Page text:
“It’s not a conscious effort. But if he gets three or four away, and I get only one ball at the other end, then I’ve only faced a couple of balls. It’s very hard to get the rhythm. If I get the ball there that I can put away, I can actually do that. But you’ve obviously got to play that situation. If he’s hit two or three boundaries and gets off the strike, you’ve already won the over. There’s no need for me to go hammer and tongs. I can just play the way I do and get him on strike and that’s how it pans out. It always pans out like that because he goes very hard and clears the fence a bit more than I do,” he’d say.

Between Warner’s two boundaries were the phase where he was locked on playing cricket by the book and either for his partner Finch to rotate the strike with or look for patches and gaps in the Adelaide Oval expanse to spray the ball into and scamper up and down the pitch for 1s and 2s.

Then came another wave of boundaries, another ride of the destruction tide. Warner quickly smashed three 4s and two 6s from the next 8 balls to get past his 50 before another spell of singles and doubles to ease Glenn Maxwell to the game and allowing him to take over the cavalry charge from the Australian skipper. Warner only hit two fours and a six of the following 18 balls he faced while Maxwell teed off, and he continued to, in fact, turn the strike over before ensuring he got to three figures for the first time in this format off the last ball of the innings.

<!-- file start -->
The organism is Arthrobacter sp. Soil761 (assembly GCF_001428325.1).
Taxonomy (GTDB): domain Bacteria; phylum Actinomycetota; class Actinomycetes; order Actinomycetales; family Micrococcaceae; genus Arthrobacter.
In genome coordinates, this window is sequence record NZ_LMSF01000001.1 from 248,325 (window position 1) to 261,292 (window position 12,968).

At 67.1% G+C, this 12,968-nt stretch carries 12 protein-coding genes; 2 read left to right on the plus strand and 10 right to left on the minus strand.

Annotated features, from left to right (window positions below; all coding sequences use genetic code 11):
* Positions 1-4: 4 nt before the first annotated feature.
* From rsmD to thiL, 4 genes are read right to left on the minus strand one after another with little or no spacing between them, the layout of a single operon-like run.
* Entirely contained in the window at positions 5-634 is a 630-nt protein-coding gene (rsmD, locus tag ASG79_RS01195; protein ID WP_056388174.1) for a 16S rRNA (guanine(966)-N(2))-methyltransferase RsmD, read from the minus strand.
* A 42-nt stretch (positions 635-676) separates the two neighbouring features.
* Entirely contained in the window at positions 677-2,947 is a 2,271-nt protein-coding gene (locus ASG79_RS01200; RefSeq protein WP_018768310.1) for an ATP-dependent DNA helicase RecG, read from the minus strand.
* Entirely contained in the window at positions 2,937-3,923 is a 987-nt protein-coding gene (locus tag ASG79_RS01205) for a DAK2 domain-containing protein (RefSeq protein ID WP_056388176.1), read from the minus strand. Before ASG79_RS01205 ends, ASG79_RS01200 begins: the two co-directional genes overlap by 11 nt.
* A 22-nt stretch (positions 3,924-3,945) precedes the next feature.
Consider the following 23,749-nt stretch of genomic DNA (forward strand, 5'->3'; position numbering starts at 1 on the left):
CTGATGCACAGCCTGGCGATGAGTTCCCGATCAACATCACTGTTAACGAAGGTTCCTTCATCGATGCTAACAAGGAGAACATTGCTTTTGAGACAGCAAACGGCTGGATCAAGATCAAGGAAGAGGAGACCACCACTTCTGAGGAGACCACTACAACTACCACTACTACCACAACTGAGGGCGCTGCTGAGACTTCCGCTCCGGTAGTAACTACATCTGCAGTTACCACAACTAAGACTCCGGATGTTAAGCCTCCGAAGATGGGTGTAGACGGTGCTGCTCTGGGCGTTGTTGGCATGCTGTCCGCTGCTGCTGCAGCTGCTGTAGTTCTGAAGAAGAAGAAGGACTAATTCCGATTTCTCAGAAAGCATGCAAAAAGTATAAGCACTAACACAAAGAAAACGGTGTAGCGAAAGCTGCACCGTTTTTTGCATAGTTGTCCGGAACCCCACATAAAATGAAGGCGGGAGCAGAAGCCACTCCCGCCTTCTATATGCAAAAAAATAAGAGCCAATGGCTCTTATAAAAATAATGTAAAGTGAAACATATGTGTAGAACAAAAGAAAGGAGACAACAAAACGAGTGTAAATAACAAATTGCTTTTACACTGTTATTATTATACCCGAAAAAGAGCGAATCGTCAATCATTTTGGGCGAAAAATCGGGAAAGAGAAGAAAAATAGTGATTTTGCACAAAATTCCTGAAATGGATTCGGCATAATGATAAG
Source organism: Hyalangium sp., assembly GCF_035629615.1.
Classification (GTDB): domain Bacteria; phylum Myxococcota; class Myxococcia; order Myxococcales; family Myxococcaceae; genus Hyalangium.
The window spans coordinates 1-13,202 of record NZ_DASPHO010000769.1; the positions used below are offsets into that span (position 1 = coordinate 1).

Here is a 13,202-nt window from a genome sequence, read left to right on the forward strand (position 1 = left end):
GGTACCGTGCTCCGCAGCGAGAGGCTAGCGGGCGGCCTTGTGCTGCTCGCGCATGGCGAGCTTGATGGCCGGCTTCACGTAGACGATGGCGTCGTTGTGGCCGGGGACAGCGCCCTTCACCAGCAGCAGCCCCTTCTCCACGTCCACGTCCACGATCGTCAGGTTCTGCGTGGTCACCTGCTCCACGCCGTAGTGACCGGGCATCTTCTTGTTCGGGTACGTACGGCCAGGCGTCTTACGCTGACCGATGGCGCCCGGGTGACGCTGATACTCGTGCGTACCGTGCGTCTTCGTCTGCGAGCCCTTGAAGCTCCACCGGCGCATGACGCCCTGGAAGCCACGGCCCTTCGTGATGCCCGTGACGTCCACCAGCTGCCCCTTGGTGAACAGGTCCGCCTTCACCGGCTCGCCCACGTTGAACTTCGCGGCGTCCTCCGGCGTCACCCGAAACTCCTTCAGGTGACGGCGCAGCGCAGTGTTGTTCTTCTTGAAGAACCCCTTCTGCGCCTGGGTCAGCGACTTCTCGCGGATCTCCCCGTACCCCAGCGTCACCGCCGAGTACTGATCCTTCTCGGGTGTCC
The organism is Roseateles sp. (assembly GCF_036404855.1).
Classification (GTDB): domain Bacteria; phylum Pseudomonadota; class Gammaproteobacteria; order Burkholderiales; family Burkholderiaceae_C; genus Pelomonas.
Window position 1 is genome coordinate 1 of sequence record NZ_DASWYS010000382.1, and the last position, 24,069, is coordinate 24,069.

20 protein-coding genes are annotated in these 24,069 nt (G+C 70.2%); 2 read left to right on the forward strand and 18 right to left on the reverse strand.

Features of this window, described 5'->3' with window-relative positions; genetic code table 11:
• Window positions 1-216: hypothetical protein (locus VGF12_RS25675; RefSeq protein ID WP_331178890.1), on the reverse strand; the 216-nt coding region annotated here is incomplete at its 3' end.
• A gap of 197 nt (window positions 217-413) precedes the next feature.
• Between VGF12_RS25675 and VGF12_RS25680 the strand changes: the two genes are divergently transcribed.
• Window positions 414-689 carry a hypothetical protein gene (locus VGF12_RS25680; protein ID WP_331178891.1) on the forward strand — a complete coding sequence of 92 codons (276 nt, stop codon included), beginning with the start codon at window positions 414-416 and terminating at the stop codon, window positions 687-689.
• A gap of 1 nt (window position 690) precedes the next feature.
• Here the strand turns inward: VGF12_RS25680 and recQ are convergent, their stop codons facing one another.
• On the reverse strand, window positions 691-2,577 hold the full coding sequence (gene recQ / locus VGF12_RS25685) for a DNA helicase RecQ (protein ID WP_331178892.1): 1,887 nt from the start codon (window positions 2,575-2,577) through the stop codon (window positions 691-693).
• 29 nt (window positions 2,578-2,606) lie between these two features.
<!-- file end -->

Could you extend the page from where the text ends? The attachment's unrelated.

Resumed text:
And despite playing catch-up with his partners he still got there off just 56 balls. Warner would later emphasize how running hard and finding gaps that will be the blueprint for success with the bat during the T20 World Cup next year, just the way he did it.

“That’s the element to our game here in Australia if you want to win the World Cup next year, you’ve got to run really hard between the wickets. We’ve got big boundaries here. It’s not like in the IPL where if you don’t want to run, you can stand and deliver. I know a lot of teams use those boundaries and there’s going to be a lot of off-pace into the wicket, and a lot of short balls into the wicket, and it’s about us as batters working it out. They’re going to be very good wickets so as batters you don’t need to over-hit the ball here in Australia. As I said before, it’s about running and picking the gaps,” he said.

The highlight of the match and Warner’s man-of-the-match award-winning innings was the deft flick he produced off the front foot to a full-length delivery from Rajitha aimed at his pads which was carried well over the deep mid-wicket fence.

“It’s something I play quite often, especially in India given the boundaries are quite smaller there on some sides. It’s something you’ve always got to have in mind because a lot of bowlers are now bowling to the left-hander’s hips for example. You’re going to get a lot of that in the game. So you try and practice it. One thing from a batter’s point of view is you have to commit to your shot, then your timing will come into it,” he said.

It is especially a breath of fresh air to watch Warner tweak his game at this stage of his career and the rewards are there for all to see and Australia will hope they can reap the most benefits from it in the upcoming T20 World Cup at home next year.